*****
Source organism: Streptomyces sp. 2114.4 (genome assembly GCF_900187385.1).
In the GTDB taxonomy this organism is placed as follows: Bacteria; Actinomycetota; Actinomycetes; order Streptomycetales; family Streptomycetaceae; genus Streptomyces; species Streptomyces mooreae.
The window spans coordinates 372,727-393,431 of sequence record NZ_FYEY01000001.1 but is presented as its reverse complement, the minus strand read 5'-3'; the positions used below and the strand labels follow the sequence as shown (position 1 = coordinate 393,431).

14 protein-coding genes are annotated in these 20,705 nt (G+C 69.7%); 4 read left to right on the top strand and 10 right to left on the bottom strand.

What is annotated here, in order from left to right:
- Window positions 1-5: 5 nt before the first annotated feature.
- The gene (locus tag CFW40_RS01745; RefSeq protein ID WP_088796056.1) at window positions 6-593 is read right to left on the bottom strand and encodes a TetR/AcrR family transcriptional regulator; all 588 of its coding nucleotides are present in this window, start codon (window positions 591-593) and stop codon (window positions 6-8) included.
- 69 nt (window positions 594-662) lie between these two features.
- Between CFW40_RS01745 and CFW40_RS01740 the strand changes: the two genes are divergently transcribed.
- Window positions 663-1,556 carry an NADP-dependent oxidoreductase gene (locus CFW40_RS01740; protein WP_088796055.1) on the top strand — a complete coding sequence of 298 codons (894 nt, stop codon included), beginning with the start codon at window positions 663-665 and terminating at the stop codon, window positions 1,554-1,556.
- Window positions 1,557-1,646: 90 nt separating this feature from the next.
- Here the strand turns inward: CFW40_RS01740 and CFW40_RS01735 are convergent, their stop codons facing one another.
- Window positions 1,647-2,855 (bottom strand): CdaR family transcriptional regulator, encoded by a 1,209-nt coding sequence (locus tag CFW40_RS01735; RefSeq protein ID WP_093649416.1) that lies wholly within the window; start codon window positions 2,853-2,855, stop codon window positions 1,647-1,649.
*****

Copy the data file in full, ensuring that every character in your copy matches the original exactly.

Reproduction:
Source organism: Streptomyces sp. 2114.4 (genome assembly GCF_900187385.1).
In the GTDB taxonomy this organism is placed as follows: Bacteria; Actinomycetota; Actinomycetes; order Streptomycetales; family Streptomycetaceae; genus Streptomyces; species Streptomyces mooreae.
The window spans coordinates 372,727-393,431 of sequence record NZ_FYEY01000001.1 but is presented as its reverse complement, the minus strand read 5'-3'; the positions used below and the strand labels follow the sequence as shown (position 1 = coordinate 393,431).

14 protein-coding genes are annotated in these 20,705 nt (G+C 69.7%); 4 read left to right on the top strand and 10 right to left on the bottom strand.

What is annotated here, in order from left to right:
- Window positions 1-5: 5 nt before the first annotated feature.
- The gene (locus tag CFW40_RS01745; RefSeq protein ID WP_088796056.1) at window positions 6-593 is read right to left on the bottom strand and encodes a TetR/AcrR family transcriptional regulator; all 588 of its coding nucleotides are present in this window, start codon (window positions 591-593) and stop codon (window positions 6-8) included.
- 69 nt (window positions 594-662) lie between these two features.
- Between CFW40_RS01745 and CFW40_RS01740 the strand changes: the two genes are divergently transcribed.
- Window positions 663-1,556 carry an NADP-dependent oxidoreductase gene (locus CFW40_RS01740; protein WP_088796055.1) on the top strand — a complete coding sequence of 298 codons (894 nt, stop codon included), beginning with the start codon at window positions 663-665 and terminating at the stop codon, window positions 1,554-1,556.
- Window positions 1,557-1,646: 90 nt separating this feature from the next.
- Here the strand turns inward: CFW40_RS01740 and CFW40_RS01735 are convergent, their stop codons facing one another.
- Window positions 1,647-2,855 (bottom strand): CdaR family transcriptional regulator, encoded by a 1,209-nt coding sequence (locus tag CFW40_RS01735; RefSeq protein ID WP_093649416.1) that lies wholly within the window; start codon window positions 2,853-2,855, stop codon window positions 1,647-1,649.